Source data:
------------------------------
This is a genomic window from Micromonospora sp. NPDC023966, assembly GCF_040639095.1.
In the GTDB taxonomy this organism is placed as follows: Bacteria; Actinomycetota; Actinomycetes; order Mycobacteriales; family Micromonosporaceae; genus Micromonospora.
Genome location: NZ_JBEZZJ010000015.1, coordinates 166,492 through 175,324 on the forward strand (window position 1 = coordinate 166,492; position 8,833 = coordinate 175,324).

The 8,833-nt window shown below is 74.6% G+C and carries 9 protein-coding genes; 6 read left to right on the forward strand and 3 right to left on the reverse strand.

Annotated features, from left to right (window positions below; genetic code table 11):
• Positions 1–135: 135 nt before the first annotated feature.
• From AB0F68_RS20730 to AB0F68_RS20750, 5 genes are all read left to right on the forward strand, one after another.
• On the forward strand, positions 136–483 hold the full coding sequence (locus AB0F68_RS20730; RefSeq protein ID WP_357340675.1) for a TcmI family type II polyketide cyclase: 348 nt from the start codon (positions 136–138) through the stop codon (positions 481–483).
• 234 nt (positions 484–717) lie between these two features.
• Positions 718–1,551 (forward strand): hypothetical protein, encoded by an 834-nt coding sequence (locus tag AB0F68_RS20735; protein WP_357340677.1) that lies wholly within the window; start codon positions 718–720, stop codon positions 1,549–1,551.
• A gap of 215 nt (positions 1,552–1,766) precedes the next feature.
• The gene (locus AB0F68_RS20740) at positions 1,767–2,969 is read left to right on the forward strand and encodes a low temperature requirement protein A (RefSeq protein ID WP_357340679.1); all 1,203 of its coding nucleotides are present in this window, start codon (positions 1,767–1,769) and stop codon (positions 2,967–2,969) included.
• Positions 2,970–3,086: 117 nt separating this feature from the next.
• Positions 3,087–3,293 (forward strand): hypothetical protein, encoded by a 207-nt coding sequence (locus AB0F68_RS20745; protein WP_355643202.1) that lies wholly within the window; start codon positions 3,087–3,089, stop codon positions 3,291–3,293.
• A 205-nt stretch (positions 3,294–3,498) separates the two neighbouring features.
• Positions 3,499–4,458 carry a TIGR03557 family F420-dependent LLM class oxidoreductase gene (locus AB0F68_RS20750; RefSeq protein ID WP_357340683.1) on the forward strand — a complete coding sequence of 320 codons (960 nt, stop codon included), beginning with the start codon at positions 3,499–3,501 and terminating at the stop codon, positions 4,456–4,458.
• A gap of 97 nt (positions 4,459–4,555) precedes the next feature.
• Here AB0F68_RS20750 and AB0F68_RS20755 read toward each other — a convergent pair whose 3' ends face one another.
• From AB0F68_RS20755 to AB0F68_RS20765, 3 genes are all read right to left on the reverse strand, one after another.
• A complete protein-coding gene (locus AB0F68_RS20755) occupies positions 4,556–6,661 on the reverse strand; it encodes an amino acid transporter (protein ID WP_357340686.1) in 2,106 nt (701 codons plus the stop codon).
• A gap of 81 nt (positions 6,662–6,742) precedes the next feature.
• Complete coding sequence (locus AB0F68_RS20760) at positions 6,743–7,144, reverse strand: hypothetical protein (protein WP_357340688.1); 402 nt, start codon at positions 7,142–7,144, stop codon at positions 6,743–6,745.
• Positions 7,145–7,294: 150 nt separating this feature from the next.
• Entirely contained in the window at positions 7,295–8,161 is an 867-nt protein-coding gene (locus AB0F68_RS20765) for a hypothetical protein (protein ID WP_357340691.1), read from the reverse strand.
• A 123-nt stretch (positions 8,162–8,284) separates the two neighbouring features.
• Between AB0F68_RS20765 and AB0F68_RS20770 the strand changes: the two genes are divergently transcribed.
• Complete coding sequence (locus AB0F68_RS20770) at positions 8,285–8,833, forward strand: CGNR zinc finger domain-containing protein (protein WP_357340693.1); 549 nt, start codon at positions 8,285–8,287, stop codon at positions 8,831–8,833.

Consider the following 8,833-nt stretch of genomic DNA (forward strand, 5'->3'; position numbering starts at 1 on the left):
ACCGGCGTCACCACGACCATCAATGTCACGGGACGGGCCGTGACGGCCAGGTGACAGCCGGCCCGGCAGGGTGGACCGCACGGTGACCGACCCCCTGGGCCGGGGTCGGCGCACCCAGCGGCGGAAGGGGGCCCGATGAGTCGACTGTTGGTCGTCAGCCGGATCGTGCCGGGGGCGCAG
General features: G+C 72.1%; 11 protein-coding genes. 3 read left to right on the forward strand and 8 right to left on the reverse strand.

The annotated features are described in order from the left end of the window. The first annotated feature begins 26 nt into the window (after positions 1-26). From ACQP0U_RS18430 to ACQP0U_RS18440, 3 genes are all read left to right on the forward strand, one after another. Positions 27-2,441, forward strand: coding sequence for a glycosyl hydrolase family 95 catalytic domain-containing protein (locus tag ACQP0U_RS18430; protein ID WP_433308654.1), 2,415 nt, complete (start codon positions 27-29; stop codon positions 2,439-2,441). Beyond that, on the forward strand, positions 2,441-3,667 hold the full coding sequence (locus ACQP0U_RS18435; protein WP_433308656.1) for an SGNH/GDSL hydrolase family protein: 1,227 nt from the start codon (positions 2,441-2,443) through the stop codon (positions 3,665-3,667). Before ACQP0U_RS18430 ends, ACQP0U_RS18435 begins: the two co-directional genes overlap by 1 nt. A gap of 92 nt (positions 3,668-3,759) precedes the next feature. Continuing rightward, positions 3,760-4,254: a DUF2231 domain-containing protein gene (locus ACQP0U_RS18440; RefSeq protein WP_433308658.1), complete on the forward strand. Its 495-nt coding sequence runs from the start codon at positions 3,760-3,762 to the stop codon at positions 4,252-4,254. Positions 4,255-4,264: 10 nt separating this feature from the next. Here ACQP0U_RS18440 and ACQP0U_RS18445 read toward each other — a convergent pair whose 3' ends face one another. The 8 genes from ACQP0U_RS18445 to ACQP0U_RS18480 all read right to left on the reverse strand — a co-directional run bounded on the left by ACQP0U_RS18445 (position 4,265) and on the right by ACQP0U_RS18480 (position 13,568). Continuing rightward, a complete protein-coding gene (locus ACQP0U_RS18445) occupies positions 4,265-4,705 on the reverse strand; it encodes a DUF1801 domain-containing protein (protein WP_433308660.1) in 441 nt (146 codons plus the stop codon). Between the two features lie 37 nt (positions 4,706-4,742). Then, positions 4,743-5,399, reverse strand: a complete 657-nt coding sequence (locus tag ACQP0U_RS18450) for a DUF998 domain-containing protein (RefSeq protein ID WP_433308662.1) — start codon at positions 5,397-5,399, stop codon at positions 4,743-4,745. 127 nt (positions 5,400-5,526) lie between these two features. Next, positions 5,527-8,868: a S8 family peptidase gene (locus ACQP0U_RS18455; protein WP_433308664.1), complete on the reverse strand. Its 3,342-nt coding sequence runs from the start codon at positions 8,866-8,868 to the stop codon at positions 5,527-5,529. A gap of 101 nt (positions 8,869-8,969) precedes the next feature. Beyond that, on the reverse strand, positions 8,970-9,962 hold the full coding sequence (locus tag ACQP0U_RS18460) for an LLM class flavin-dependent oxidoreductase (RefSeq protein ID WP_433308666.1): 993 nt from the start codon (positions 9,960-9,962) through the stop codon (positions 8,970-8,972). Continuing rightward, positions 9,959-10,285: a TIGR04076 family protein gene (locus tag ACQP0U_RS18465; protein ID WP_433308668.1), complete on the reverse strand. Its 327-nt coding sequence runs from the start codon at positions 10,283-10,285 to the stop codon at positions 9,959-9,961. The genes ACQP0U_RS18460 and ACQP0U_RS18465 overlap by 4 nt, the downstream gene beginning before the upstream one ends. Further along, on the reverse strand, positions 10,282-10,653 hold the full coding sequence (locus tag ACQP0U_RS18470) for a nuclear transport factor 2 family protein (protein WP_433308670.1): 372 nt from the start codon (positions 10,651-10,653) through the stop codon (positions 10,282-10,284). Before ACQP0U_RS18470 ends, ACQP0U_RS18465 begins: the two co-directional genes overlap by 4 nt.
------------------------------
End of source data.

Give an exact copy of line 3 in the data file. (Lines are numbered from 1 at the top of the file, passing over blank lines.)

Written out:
Genome location: NZ_JBEZZJ010000015.1, coordinates 166,492 through 175,324 on the forward strand (window position 1 = coordinate 166,492; position 8,833 = coordinate 175,324).